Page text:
Become A Junior Ranger

Greetings Junior Rangers,

Welcome to the Saugus Iron Works National Historic Site!

You’re about to embark on a very important mission: to become a Junior Ranger! Junior Rangers are very important to our National Parks. As a Junior Ranger you can help park rangers with their jobs. Park rangers at Saugus Iron Works are responsible for the entire park. They’re responsible for natural resources like the trees, the river, wildlife, fish and wetlands; and they’re responsible for cultural resources like the artifacts, the reconstructed industrial site, and the Iron Works House. Park Rangers are also responsible for the people who visit the park – like you and your family.

A Junior Ranger has to learn about Saugus Iron Works National Historic Site, share this knowledge with other people, and teach others how and why we should care for our special historic places. As a Junior Ranger who cares about the Iron Works one of your most important jobs is to help preserve it for the future. Have fun!

The Rangers at Saugus Iron Works


How Do You Become A Junior Ranger?

Junior ranger kit in front of historic building
Junior Ranger Kit in front of the Forge at the Saugus Iron Works

NPS Photo/Mary O'Neill

If you are coming to the Saugus Iron Works be sure to stop in at the Visitor Center where a Ranger will swear you in as an official Junior Ranger and let you borrow an exploration kit that you can take with you as you travel through the park.

To begin your Junior Ranger journey now, browse through activities below that will help you understand more about the park, its history, and its natural and cultural resources that all Rangers are sworn to preserve and protect.

Choose at least one activity from each of the themes below. You can decide which activities you complete and the order you complete them in. Present your work to a Ranger at the Visitor Center to receive your badge and take the Junior Ranger pledge!


Transfer Of Technology

The people who worked at the Saugus Iron Works and the technology they used helped the iron industry grow and shape the world. The Saugus Iron Works hired skilled workers from England who taught other iron workers and colonists their trade. When the Saugus Iron Works went out of business, many workers started iron works of their own. As more and more workers became skilled and the industry grew, one important fact remained clear; it all started here.

Complete one of the activities below to earn your badge!

Iron Works Fun - Crossword Puzzle
Waterwheel - Maze
Life at Hammersmith - Word Search
Make an Axe - Forging with Clay
Make a Saw - Forging with Clay
Make a Nail - Forging with Clay


Building an Independent Economy

Early colonists wanted to be economically independent from England. Iron making was one way to supply a growing colony with goods needed to support the families, farming, and the economy. There were some products, like pots and pans, that were purchased by local people. Merchant bars, an iron product that blacksmiths used to manufacture their own goods, were sold in the colonies and around the world. Having iron here, and not having to import it from England, was a major factor leading to our eventual independence.

Are you as dependent upon iron today as the colonists were in the 1600s? You might be surprised. Complete one of the following activities to earn your badge!


Many Cultures

The Puritans who founded the Saugus Iron Works believed in social and religious unity. But to make their vision a reality, they had to bring together people of different skill levels, ages, classes, and cultures. As a result, the Iron Works represented a characteristic that would become symbolic of the United States: diversity.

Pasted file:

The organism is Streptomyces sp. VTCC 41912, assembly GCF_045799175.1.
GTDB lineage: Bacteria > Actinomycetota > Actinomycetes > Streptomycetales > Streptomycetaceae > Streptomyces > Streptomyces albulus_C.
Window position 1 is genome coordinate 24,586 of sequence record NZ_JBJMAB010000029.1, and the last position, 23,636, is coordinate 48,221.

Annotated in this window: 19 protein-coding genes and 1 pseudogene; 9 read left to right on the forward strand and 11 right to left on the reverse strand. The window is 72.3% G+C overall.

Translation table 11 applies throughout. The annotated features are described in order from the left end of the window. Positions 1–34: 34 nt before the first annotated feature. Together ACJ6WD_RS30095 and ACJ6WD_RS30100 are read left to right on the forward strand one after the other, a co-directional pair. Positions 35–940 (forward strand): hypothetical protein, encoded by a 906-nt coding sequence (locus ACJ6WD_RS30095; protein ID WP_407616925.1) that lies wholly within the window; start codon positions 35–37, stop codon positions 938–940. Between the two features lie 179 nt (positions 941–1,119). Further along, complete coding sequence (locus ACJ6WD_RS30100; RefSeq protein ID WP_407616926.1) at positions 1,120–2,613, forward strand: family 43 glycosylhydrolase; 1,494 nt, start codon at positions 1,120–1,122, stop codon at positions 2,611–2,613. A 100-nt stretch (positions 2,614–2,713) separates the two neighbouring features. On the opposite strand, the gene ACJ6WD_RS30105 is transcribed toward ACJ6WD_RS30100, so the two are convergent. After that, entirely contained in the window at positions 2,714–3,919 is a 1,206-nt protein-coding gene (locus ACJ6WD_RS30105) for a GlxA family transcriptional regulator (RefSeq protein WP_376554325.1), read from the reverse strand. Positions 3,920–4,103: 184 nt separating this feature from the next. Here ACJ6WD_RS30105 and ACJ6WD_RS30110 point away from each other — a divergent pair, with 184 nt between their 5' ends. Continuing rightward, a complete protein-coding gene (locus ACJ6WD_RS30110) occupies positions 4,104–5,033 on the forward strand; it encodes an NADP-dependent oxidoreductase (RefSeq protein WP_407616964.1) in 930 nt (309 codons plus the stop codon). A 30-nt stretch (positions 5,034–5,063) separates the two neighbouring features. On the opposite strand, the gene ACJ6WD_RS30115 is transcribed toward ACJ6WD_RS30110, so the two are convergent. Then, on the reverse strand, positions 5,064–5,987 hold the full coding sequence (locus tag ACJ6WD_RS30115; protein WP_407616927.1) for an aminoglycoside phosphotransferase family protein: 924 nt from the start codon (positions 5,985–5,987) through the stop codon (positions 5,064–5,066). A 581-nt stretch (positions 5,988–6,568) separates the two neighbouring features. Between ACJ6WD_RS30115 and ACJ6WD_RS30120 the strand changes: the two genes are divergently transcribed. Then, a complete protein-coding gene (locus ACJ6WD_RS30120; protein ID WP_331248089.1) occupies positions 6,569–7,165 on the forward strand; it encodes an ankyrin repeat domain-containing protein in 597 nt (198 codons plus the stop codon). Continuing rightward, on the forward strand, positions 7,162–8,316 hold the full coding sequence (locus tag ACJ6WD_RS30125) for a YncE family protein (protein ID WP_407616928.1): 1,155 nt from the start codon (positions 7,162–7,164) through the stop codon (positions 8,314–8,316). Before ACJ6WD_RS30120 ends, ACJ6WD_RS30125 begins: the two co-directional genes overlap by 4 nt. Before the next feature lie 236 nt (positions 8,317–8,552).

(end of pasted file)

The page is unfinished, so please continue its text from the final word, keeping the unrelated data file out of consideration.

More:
There are many stories that can be told of the people at the Iron Works. Found at the Iron Works are stories of English workers who spent years laboring in the intense heat of the forge, Scottish prisoners of war endlessly cutting trees for charcoal, Puritan townspeople who were forced to accept outsiders into their tight religious community, and Native Americans who welcomed iron into their culture, changing their way of life forever.

Can you find information on all these people? Complete one of the following activities to earn your badge!


Changing Environments

If the Saugus River could talk, what story would it tell? In the seventeenth century the river was one of the key features that allowed for an Iron Works to be built on its banks. Other factors were huge tracts of forested lands, the presence of bog iron ore and gabbro, and closeness to the ocean and major shipping ports. Over the centuries dozens of industries made their mark on the local landscape, but none has had the lasting impact of the first.

Remains of waterwheels, furnace stones, machinery parts, and the slag pile are evidence of the legacy of the first heavy industry in the country, and are reminders of how industry continues to impact the environment today.

Complete at least one activity in this section to earn your badge!



To preserve something means to protect, care for, maintain, and save it for the future. Have you ever saved a ticket stub, birthday card, or souvenirs from a trip? When you save something that is special to you, you are a preservationist! Part of a Park Ranger's job is to ensure that the special places we protect will be there for you when you grow up, and for your children when they grow up. This is called stewardship.

You can help by being a steward. These next few exercises will show you how. Remember, you need to complete at least one in this section to earn your badge!

Last updated: September 3, 2017

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Mailing Address:

244 Central St
Saugus, MA 01906


(781) 816-7299

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